Russia lost 480 personnel, 21 tanks and 26 armored fighting vehicles (AFVs) in Ukraine over the course of a single day, data provided by the Ukrainian military showed.
Approximately 68,420 Russian personnel were eliminated between the start of the invasion of Ukraine on Feb. 24 and Tuesday, the Ukrainian Ministry of Defense said, citing reports from the General Staff of the Armed Forces of Ukraine.
Russia also lost around 2,611 tanks and 5,321 AFVs, among other pieces of military equipment, within the same period.
The previous casualty report from the General Staff of the Armed Forces of Ukraine released Monday stated that Russia had lost 67,940 personnel, 2.590 tanks and 5,295 AFVs up to that point.
Around 5,937 soldiers in Russia’s armed forces have been killed in the war, Russian Defense Minister Sergei Shoigu announced last month.
Independent Russian media outlet Mediazona reported that it has been able to confirm via open sources at least 7,822 Russian military deaths in Ukraine as of Friday.
U.S. Under Secretary of Defense for Policy Colin Kahl estimated in August that the number of Russian casualties in the ongoing conflict may have already reached 80,000.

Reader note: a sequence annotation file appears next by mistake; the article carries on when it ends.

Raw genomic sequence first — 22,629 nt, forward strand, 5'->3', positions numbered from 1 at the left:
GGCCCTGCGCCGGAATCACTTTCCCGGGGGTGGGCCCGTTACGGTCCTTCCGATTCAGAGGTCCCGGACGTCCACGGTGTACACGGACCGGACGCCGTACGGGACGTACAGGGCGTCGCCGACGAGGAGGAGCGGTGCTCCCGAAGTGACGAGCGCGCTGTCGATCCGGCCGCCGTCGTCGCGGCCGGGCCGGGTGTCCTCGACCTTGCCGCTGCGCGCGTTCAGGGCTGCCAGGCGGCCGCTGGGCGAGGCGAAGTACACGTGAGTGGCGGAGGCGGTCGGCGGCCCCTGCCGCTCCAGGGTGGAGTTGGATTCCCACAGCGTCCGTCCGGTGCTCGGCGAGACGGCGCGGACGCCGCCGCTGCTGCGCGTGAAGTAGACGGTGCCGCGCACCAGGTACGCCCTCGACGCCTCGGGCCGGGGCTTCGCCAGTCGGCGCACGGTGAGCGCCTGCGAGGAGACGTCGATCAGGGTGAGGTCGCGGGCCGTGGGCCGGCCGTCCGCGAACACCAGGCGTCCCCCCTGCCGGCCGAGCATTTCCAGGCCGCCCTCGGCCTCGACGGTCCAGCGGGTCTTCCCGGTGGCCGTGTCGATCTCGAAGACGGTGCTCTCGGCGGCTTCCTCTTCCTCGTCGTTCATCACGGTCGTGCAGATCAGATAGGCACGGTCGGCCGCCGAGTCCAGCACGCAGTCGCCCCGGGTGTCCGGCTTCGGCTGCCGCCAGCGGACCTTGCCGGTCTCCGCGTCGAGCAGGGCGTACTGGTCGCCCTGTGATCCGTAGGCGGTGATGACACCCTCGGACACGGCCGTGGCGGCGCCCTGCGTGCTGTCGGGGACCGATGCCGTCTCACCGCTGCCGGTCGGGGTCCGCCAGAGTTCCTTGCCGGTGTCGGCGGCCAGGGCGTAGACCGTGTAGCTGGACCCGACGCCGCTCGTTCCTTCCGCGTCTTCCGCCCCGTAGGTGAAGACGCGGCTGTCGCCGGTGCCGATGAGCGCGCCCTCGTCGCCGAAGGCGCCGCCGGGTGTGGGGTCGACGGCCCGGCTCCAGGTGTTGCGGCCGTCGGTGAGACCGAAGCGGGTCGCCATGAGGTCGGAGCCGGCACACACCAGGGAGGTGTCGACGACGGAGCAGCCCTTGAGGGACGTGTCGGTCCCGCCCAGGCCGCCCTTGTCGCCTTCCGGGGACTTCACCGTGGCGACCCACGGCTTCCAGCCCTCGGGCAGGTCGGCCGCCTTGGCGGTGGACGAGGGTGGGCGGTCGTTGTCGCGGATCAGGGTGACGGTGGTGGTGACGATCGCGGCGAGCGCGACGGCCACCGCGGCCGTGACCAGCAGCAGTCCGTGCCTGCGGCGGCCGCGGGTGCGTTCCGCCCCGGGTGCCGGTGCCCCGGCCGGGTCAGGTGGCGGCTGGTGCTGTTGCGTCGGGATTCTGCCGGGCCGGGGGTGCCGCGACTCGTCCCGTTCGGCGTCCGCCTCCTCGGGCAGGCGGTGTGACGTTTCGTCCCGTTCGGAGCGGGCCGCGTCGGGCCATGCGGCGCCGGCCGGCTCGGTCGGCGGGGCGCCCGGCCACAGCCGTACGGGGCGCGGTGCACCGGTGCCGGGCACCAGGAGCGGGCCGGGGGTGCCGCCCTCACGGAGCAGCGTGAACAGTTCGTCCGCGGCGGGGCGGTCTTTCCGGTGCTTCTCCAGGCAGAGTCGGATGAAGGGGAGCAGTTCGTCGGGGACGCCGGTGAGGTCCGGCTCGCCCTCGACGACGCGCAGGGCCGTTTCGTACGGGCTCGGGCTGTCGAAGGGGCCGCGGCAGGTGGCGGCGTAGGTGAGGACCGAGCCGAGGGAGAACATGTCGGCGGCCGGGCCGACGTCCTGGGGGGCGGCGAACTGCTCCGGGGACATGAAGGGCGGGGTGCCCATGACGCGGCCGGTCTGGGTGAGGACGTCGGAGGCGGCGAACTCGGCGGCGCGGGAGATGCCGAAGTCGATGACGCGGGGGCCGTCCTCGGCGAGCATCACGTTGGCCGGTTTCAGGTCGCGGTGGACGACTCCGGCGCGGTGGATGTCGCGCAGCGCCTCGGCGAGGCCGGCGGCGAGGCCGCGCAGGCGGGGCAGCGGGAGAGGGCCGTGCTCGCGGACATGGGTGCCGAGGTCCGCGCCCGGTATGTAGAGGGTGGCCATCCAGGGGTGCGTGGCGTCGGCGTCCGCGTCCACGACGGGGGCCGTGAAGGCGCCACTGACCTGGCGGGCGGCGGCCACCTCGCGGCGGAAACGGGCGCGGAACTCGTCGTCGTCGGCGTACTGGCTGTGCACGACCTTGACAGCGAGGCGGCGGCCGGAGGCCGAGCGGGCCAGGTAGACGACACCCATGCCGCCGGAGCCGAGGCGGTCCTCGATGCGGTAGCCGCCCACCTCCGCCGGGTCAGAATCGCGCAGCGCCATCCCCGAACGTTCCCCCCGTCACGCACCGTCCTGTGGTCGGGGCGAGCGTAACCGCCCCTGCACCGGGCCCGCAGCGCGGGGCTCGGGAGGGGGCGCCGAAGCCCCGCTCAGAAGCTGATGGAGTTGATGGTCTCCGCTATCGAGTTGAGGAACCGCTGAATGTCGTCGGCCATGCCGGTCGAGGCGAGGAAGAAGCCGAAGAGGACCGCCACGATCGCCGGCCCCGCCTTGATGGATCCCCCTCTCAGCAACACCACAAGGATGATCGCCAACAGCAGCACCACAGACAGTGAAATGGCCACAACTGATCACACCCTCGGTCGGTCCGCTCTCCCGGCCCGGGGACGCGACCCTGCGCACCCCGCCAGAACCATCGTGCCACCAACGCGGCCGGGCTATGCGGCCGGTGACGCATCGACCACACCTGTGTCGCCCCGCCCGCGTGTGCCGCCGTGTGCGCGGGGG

Ukraine has also seen “significant losses of manpower on the battlefield,” according to Kahl, but the official did not provide figures.
Oleksiy Arestovych, an advisor to Ukrainian President Volodymyr Zelensky, revealed in early June that about 10,000 Ukrainian soldiers had already been killed at the time.
“Both sides are taking casualties. The war is the most intense conventional conflict in Europe since the Second World War. But the Ukrainians have a lot of advantages, not the least of which is their will to fight,” Kahl said in a press conference.
Amid reports of its losses in the invasion of Ukraine, Russia announced troop mobilization on Sept. 21.
The initiative, the first of its kind in Russia since World War II, sought to mobilize up to 300,000 reservists, Shoigu claimed.
Around 222,000 people have already been called up, Russian President Vladimir Putin claimed on Oct. 14.
However, mobilization alone may not provide Russia with significant military power this year.
Putin “is far more concerned with rushing bodies to the battlefield” than addressing flaws in his country’s military personnel and equipment systems, according to the Institute for the Study of War, a U.S.-based think tank.